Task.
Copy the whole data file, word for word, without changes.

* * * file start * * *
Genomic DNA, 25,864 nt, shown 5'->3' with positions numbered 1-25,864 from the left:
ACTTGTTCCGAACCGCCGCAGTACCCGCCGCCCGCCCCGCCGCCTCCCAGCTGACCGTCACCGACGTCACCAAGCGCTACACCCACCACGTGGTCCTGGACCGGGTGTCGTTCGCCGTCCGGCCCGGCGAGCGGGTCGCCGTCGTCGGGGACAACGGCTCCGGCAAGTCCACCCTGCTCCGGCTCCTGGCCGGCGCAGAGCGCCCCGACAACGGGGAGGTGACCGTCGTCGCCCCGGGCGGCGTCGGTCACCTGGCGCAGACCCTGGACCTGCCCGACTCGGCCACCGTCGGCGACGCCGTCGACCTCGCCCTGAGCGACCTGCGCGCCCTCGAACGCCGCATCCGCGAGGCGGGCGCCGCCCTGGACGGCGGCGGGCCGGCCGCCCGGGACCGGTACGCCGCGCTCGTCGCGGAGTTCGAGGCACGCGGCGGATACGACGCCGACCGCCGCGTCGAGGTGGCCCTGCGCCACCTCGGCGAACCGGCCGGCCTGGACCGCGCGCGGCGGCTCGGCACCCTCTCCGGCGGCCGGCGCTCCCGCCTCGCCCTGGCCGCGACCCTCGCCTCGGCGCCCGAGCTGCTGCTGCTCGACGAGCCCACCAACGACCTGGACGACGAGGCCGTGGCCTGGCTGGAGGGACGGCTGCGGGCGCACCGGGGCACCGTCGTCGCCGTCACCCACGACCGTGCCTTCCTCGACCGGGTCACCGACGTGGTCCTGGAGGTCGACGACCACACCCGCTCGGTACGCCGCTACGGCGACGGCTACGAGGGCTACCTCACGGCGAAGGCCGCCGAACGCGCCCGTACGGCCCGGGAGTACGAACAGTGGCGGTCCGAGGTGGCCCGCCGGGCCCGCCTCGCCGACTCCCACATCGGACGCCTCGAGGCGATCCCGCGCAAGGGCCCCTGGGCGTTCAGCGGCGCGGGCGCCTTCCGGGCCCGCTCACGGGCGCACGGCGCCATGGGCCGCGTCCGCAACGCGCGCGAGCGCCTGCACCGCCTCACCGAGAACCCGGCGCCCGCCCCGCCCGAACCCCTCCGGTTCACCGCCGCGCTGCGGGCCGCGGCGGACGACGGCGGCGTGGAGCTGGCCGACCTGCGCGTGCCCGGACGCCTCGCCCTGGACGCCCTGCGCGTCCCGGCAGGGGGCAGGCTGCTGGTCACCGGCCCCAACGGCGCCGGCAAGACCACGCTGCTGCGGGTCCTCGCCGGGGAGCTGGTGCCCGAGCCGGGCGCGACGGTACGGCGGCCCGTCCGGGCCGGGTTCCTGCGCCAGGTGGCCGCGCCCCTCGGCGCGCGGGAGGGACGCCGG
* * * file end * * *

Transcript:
Genomic DNA, 25,864 nt, shown 5'->3' with positions numbered 1-25,864 from the left:
ACTTGTTCCGAACCGCCGCAGTACCCGCCGCCCGCCCCGCCGCCTCCCAGCTGACCGTCACCGACGTCACCAAGCGCTACACCCACCACGTGGTCCTGGACCGGGTGTCGTTCGCCGTCCGGCCCGGCGAGCGGGTCGCCGTCGTCGGGGACAACGGCTCCGGCAAGTCCACCCTGCTCCGGCTCCTGGCCGGCGCAGAGCGCCCCGACAACGGGGAGGTGACCGTCGTCGCCCCGGGCGGCGTCGGTCACCTGGCGCAGACCCTGGACCTGCCCGACTCGGCCACCGTCGGCGACGCCGTCGACCTCGCCCTGAGCGACCTGCGCGCCCTCGAACGCCGCATCCGCGAGGCGGGCGCCGCCCTGGACGGCGGCGGGCCGGCCGCCCGGGACCGGTACGCCGCGCTCGTCGCGGAGTTCGAGGCACGCGGCGGATACGACGCCGACCGCCGCGTCGAGGTGGCCCTGCGCCACCTCGGCGAACCGGCCGGCCTGGACCGCGCGCGGCGGCTCGGCACCCTCTCCGGCGGCCGGCGCTCCCGCCTCGCCCTGGCCGCGACCCTCGCCTCGGCGCCCGAGCTGCTGCTGCTCGACGAGCCCACCAACGACCTGGACGACGAGGCCGTGGCCTGGCTGGAGGGACGGCTGCGGGCGCACCGGGGCACCGTCGTCGCCGTCACCCACGACCGTGCCTTCCTCGACCGGGTCACCGACGTGGTCCTGGAGGTCGACGACCACACCCGCTCGGTACGCCGCTACGGCGACGGCTACGAGGGCTACCTCACGGCGAAGGCCGCCGAACGCGCCCGTACGGCCCGGGAGTACGAACAGTGGCGGTCCGAGGTGGCCCGCCGGGCCCGCCTCGCCGACTCCCACATCGGACGCCTCGAGGCGATCCCGCGCAAGGGCCCCTGGGCGTTCAGCGGCGCGGGCGCCTTCCGGGCCCGCTCACGGGCGCACGGCGCCATGGGCCGCGTCCGCAACGCGCGCGAGCGCCTGCACCGCCTCACCGAGAACCCGGCGCCCGCCCCGCCCGAACCCCTCCGGTTCACCGCCGCGCTGCGGGCCGCGGCGGACGACGGCGGCGTGGAGCTGGCCGACCTGCGCGTGCCCGGACGCCTCGCCCTGGACGCCCTGCGCGTCCCGGCAGGGGGCAGGCTGCTGGTCACCGGCCCCAACGGCGCCGGCAAGACCACGCTGCTGCGGGTCCTCGCCGGGGAGCTGGTGCCCGAGCCGGGCGCGACGGTACGGCGGCCCGTCCGGGCCGGGTTCCTGCGCCAGGTGGCCGCGCCCCTCGGCGCGCGGGAGGGACGCCGG